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Nucleic Acids Res. 2016 Jul 8;44(W1):W58-63. doi: 10.1093/nar/gkw233. Epub 2016 Apr 15.

HaploGrep 2: mitochondrial haplogroup classification in the era of high-throughput sequencing.

Author information

1
Division of Genetic Epidemiology, Department of Medical Genetics, Molecular and Clinical Pharmacology, Medical University of Innsbruck, Innsbruck 6020, Austria Department of Database and Information Systems, Institute of Computer Science, University of Innsbruck, Innsbruck 6020, Austria.
2
Division of Genetic Epidemiology, Department of Medical Genetics, Molecular and Clinical Pharmacology, Medical University of Innsbruck, Innsbruck 6020, Austria.
3
Department of Database and Information Systems, Institute of Computer Science, University of Innsbruck, Innsbruck 6020, Austria.
4
Department of Mathematics, University of Hamburg, Hamburg 20146, Germany.
5
Unidade de Xenética, Departamento de Anatomía Patolóxica e Ciencias Forenses, and Instituto de Ciencias Forenses, Grupo de Medicina Xenómica (GMX), Facultade de Medicina, Universidade de Santiago de Compostela, Calle San Francisco s/n, C.P. 15872, Galicia, Spain.
6
Division of Genetic Epidemiology, Department of Medical Genetics, Molecular and Clinical Pharmacology, Medical University of Innsbruck, Innsbruck 6020, Austria sebastian.schoenherr@i-med.ac.at.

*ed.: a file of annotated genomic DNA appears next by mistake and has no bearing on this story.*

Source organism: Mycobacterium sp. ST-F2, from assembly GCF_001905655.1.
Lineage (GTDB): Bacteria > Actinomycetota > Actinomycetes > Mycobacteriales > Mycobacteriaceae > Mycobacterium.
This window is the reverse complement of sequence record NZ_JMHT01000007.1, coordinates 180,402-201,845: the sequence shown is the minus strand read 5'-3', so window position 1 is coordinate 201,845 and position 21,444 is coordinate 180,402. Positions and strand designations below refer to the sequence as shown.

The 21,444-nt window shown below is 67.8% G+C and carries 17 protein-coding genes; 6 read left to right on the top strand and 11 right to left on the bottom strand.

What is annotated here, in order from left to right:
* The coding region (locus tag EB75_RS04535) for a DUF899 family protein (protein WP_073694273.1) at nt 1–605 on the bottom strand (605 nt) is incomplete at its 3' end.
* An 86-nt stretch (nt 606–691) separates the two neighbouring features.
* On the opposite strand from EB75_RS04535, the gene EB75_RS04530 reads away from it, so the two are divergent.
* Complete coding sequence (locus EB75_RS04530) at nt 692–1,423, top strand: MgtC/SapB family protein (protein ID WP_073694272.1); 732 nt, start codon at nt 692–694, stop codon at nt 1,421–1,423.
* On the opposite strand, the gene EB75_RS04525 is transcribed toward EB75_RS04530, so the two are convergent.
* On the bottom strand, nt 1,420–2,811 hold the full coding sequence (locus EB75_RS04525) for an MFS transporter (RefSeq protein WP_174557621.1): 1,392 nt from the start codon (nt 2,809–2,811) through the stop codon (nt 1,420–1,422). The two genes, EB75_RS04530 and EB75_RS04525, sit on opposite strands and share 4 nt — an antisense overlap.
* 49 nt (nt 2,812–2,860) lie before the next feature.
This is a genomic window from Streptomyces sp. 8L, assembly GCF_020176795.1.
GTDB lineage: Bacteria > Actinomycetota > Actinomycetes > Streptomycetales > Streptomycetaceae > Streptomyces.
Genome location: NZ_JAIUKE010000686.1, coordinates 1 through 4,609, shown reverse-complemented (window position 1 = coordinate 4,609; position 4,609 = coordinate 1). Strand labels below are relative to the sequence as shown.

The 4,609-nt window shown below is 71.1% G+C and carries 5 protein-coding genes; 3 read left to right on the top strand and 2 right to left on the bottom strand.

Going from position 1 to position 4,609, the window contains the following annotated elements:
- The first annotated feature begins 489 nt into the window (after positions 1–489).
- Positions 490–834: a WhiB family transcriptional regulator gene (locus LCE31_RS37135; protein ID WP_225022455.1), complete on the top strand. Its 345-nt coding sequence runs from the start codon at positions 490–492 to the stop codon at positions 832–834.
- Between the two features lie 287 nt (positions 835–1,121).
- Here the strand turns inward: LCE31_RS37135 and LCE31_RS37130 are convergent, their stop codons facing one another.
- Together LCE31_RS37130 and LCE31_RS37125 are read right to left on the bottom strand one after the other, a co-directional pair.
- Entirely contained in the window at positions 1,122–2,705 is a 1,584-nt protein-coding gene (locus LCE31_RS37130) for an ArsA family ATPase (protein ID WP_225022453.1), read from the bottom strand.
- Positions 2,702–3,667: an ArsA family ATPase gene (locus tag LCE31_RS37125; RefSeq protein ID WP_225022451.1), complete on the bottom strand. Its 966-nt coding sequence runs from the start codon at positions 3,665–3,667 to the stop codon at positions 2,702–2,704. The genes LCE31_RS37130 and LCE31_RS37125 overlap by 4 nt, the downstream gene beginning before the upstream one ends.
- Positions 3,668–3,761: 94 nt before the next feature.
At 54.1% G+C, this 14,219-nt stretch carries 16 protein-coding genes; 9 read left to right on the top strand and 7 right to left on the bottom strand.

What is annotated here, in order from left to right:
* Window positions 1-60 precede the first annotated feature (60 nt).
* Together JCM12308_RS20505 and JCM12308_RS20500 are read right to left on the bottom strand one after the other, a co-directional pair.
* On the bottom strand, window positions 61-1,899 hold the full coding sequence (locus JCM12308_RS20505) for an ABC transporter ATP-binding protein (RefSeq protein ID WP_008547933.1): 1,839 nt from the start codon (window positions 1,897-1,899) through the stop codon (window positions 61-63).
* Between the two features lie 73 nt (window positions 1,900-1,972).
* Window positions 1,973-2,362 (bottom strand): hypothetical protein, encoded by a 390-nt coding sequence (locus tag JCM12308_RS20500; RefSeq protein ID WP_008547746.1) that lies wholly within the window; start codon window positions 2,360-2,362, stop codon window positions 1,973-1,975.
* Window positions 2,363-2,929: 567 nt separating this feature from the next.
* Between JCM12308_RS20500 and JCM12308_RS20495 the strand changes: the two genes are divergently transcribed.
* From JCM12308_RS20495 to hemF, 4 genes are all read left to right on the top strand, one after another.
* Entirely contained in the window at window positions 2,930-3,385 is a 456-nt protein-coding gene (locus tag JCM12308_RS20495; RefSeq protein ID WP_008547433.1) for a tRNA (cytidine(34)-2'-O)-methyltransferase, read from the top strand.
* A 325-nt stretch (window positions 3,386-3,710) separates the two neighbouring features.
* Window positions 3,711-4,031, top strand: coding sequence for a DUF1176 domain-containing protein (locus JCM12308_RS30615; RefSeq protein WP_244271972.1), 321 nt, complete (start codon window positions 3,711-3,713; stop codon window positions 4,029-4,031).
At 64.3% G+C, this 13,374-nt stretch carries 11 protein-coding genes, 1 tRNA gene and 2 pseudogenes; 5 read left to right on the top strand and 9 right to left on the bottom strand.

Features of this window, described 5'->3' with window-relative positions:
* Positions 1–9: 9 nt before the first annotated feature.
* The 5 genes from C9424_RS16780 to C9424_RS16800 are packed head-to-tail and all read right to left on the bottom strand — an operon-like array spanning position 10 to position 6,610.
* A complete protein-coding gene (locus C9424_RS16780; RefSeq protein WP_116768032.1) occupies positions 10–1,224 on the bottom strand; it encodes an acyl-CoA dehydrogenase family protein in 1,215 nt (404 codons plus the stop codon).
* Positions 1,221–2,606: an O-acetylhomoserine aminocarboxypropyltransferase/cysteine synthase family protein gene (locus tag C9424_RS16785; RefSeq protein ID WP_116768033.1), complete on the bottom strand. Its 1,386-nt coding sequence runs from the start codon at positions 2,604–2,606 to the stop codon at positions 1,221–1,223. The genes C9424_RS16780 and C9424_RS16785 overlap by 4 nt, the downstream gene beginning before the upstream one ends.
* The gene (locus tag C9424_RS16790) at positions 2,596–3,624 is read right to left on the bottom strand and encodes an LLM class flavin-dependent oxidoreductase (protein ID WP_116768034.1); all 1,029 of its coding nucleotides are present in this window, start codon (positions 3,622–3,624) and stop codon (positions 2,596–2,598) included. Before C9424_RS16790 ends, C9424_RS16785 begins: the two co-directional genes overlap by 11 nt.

Abstract

Mitochondrial DNA (mtDNA) profiles can be classified into phylogenetic clusters (haplogroups), which is of great relevance for evolutionary, forensic and medical genetics. With the extensive growth of the underlying phylogenetic tree summarizing the published mtDNA sequences, the manual process of haplogroup classification would be too time-consuming. The previously published classification tool HaploGrep provided an automatic way to address this issue. Here, we present the completely updated version HaploGrep 2 offering several advanced features, including a generic rule-based system for immediate quality control (QC). This allows detecting artificial recombinants and missing variants as well as annotating rare and phantom mutations. Furthermore, the handling of high-throughput data in form of VCF files is now directly supported. For data output, several graphical reports are generated in real time, such as a multiple sequence alignment format, a VCF format and extended haplogroup QC reports, all viewable directly within the application. In addition, HaploGrep 2 generates a publication-ready phylogenetic tree of all input samples encoded relative to the revised Cambridge Reference Sequence. Finally, new distance measures and optimizations of the algorithm increase accuracy and speed-up the application. HaploGrep 2 can be accessed freely and without any registration at http://haplogrep.uibk.ac.at.

PMID:
27084951
PMCID:
PMC4987869
DOI:
10.1093/nar/gkw233
[Indexed for MEDLINE]
Free PMC Article

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